The Newfoundland Fishermen (Gerald S Doyle)
Sung to the air: Honest Old John Bull

Come, messmates, attend to my ditty,
'Tis a subject I know that will please,
And all native lassies so pretty,
Whose lovers are on the blue seas;
'Tis of the brave Newfoundlanders,
Who hazard their life for the fair,
And support the whole trade of the island,
By industry, hardship, and care.

What a brave set of men are the sealers,
Who venture each spring to the ice,
Whose sufferings 'tis hard to describe,
For they're often frost burnt
and crushed in the ice;
Whilst other poor fellows with laughter,
Today meets all danger so brave,
By some unexpected disaster,
Tomorrow finds a watery grave.

The next it delights me to mention,
Are the Western men skillful and sure,
Who at sea, set with rigour and caution,
And with patience all hardship endure;
Though the gale rages violent around them,
And the rain soaks them through to the skin,
Though thick fog and darkness surround them,
A boat load of fish they bring in.

The small boat men also though easy,
Their toil to those mentioned before,
What man will dare say they are lazy,
Or sleep away time on the shore;
For early and late they are moving,
From one fishing place to another,
And jiggers and ground lines are using,
In aid of wife, children and mother.

The seamen who man our great navy,
'Gainst land, rocks, or shoals have dislike,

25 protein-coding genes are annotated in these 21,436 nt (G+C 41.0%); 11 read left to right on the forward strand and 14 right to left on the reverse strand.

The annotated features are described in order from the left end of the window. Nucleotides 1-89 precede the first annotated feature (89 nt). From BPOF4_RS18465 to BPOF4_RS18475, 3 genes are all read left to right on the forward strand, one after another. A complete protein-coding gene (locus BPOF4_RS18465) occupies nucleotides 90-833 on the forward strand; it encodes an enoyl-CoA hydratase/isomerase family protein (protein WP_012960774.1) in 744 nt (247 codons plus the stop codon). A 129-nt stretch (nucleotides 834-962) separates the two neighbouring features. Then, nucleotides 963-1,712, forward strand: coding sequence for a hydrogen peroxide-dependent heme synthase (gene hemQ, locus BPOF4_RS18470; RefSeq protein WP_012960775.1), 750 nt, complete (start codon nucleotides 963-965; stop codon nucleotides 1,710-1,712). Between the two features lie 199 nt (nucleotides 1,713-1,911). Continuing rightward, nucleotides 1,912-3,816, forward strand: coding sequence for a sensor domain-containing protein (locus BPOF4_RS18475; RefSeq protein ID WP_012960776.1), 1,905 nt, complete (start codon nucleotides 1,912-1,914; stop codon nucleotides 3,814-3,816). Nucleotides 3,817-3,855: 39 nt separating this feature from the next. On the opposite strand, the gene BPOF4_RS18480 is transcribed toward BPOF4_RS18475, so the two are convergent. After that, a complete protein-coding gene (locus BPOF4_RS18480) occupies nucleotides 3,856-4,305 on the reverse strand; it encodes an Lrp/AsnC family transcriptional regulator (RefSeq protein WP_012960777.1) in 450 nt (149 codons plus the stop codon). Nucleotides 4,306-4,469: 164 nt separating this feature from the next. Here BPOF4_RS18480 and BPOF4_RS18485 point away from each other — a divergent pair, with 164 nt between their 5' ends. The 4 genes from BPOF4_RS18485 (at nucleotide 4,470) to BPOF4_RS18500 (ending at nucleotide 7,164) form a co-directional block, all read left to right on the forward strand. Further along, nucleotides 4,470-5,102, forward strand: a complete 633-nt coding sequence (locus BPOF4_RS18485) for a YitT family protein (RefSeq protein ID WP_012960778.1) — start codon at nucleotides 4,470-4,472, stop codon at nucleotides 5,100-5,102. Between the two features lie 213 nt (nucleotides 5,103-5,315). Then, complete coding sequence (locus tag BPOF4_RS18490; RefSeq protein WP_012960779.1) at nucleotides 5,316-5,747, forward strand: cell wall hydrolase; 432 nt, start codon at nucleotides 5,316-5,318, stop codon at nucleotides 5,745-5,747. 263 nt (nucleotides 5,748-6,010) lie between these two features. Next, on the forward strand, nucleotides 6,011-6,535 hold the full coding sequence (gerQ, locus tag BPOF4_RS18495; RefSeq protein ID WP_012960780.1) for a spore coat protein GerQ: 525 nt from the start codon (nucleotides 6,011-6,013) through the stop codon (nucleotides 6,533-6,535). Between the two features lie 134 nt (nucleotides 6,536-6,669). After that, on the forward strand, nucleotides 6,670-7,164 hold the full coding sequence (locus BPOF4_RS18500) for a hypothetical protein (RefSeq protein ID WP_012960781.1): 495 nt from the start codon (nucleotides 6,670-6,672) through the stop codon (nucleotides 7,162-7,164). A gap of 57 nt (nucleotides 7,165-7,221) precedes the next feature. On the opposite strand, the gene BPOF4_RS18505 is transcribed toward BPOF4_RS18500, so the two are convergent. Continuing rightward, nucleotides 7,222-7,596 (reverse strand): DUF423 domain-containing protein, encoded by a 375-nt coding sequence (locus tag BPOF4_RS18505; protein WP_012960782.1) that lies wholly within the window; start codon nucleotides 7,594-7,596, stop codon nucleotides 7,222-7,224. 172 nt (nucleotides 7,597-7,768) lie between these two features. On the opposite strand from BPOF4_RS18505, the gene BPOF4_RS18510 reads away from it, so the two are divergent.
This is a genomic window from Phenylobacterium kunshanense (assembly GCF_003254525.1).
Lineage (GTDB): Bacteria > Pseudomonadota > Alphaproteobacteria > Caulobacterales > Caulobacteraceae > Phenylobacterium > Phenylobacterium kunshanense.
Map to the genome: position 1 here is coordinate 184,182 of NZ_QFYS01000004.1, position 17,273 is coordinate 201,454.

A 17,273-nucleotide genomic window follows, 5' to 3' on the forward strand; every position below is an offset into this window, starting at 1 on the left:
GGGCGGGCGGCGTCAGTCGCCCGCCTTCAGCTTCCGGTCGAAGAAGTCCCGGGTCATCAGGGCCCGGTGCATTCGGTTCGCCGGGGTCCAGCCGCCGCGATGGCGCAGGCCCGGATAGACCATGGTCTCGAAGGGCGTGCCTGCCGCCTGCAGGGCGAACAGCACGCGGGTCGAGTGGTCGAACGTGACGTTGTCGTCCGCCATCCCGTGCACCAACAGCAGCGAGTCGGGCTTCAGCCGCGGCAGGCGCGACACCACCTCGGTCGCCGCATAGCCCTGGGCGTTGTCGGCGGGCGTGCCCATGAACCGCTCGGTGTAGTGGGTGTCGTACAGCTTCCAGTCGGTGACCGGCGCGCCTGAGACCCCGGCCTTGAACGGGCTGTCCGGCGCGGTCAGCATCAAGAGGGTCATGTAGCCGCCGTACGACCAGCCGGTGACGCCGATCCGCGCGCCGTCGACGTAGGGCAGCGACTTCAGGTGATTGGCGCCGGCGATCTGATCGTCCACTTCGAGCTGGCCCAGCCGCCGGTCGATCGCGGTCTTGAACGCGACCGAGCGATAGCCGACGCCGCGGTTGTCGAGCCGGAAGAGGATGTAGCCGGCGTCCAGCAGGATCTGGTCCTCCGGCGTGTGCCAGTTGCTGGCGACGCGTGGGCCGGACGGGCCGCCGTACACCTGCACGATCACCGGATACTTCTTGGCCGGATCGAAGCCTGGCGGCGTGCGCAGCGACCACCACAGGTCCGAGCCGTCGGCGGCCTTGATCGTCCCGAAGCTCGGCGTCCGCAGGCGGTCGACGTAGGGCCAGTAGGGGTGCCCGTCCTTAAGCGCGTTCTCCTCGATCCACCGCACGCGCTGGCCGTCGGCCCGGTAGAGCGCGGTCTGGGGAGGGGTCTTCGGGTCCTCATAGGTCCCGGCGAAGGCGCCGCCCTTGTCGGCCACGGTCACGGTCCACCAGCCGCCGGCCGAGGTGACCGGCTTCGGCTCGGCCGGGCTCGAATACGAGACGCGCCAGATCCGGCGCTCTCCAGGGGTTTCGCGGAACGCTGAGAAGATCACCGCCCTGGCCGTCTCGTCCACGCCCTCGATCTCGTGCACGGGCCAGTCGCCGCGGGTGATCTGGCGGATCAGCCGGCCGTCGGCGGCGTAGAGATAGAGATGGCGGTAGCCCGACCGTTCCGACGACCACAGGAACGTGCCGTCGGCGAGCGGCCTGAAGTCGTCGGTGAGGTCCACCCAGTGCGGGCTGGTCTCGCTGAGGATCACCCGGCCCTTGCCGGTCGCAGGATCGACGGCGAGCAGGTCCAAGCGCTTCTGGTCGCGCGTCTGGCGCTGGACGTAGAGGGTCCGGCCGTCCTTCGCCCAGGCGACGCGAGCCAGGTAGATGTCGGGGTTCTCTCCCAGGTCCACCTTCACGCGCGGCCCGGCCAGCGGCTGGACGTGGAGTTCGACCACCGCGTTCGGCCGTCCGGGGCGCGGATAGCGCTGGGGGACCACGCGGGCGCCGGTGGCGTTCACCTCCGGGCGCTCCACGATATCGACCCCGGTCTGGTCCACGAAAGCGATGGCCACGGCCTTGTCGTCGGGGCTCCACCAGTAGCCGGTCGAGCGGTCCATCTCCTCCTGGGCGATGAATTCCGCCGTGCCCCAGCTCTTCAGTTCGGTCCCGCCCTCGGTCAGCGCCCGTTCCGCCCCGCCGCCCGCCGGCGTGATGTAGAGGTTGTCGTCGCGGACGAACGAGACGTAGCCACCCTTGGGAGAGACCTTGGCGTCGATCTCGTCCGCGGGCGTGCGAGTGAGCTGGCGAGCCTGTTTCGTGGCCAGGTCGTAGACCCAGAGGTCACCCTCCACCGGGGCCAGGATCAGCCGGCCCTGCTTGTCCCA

Says a light boat and sea room but give me,
And it's not to a little I'll strike;
Not so with brave Newfoundlanders,
Much sea room they seldom can boast,
Though dreadful it breaks on each headland,
In darkness they make for the coast.

All praise then bestow on such hearties,
My heart swells with rapture, for I
Have long seen the acts of all parties,
With pity, amazement and joy;
And who that can feel for another,
But will glow with delight as he sings,
The praises of each hardy brother,
Till their fame through the whole island rings.

Then cheer up ye brave Newfoundlanders,
Though danger and toil does beset,
Ye are happy in this your own Island,
And joys are in store for you yet;
Now we all have our troubles to go through,
As we glide over life's devious way,
There's a Providence guards as we pass through,
The turmoil and blunt of the day.

####.... Author unknown. Traditional Newfoundland tribute song ....####
Published by Gerald S Doyle in Old-Time Songs And Poetry Of Newfoundland: Songs Of The People From The Days Of Our Forefathers, 1st Ed, p.70, 1927.

From the Dictionary of Newfoundland English:
Western men - fishermen of the south and south-west coasts of Newfoundland who came from Placentia Bay, Fortune Bay, etc, to fish in St Mary's Bay during the late spring and summer.


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